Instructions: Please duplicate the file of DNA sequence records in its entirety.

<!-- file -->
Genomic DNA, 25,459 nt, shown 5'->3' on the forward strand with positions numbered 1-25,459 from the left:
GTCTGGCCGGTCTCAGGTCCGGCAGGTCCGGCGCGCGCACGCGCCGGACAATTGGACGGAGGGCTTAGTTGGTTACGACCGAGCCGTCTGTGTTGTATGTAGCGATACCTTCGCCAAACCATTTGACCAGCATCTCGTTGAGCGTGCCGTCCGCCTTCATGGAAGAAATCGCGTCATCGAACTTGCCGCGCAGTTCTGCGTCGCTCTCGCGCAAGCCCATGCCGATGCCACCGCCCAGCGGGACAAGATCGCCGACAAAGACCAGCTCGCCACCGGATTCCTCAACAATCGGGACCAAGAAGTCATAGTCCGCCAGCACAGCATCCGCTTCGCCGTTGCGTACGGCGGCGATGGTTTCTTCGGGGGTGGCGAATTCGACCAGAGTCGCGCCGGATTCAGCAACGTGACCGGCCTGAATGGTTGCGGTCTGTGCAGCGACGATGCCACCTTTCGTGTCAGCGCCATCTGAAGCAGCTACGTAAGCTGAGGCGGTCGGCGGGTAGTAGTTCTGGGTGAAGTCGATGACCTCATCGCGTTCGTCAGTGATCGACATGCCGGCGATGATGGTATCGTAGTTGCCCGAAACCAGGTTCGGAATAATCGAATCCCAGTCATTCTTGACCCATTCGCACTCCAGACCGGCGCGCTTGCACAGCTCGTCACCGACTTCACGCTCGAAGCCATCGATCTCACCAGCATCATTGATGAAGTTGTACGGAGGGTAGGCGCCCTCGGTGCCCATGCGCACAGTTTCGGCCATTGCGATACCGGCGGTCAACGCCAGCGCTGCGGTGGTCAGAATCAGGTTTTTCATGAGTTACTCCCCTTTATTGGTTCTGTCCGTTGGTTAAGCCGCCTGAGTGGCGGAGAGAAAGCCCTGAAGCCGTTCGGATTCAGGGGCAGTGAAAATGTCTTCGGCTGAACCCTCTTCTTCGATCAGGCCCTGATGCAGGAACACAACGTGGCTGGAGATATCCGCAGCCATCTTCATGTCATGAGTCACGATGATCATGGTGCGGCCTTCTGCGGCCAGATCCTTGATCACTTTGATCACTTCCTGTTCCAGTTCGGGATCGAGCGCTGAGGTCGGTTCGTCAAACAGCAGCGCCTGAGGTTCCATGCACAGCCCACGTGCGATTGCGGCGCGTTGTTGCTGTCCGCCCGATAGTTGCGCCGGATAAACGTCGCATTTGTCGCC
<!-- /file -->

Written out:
Genomic DNA, 25,459 nt, shown 5'->3' on the forward strand with positions numbered 1-25,459 from the left:
GTCTGGCCGGTCTCAGGTCCGGCAGGTCCGGCGCGCGCACGCGCCGGACAATTGGACGGAGGGCTTAGTTGGTTACGACCGAGCCGTCTGTGTTGTATGTAGCGATACCTTCGCCAAACCATTTGACCAGCATCTCGTTGAGCGTGCCGTCCGCCTTCATGGAAGAAATCGCGTCATCGAACTTGCCGCGCAGTTCTGCGTCGCTCTCGCGCAAGCCCATGCCGATGCCACCGCCCAGCGGGACAAGATCGCCGACAAAGACCAGCTCGCCACCGGATTCCTCAACAATCGGGACCAAGAAGTCATAGTCCGCCAGCACAGCATCCGCTTCGCCGTTGCGTACGGCGGCGATGGTTTCTTCGGGGGTGGCGAATTCGACCAGAGTCGCGCCGGATTCAGCAACGTGACCGGCCTGAATGGTTGCGGTCTGTGCAGCGACGATGCCACCTTTCGTGTCAGCGCCATCTGAAGCAGCTACGTAAGCTGAGGCGGTCGGCGGGTAGTAGTTCTGGGTGAAGTCGATGACCTCATCGCGTTCGTCAGTGATCGACATGCCGGCGATGATGGTATCGTAGTTGCCCGAAACCAGGTTCGGAATAATCGAATCCCAGTCATTCTTGACCCATTCGCACTCCAGACCGGCGCGCTTGCACAGCTCGTCACCGACTTCACGCTCGAAGCCATCGATCTCACCAGCATCATTGATGAAGTTGTACGGAGGGTAGGCGCCCTCGGTGCCCATGCGCACAGTTTCGGCCATTGCGATACCGGCGGTCAACGCCAGCGCTGCGGTGGTCAGAATCAGGTTTTTCATGAGTTACTCCCCTTTATTGGTTCTGTCCGTTGGTTAAGCCGCCTGAGTGGCGGAGAGAAAGCCCTGAAGCCGTTCGGATTCAGGGGCAGTGAAAATGTCTTCGGCTGAACCCTCTTCTTCGATCAGGCCCTGATGCAGGAACACAACGTGGCTGGAGATATCCGCAGCCATCTTCATGTCATGAGTCACGATGATCATGGTGCGGCCTTCTGCGGCCAGATCCTTGATCACTTTGATCACTTCCTGTTCCAGTTCGGGATCGAGCGCTGAGGTCGGTTCGTCAAACAGCAGCGCCTGAGGTTCCATGCACAGCCCACGTGCGATTGCGGCGCGTTGTTGCTGTCCGCCCGATAGTTGCGCCGGATAAACGTCGCATTTGTCGCC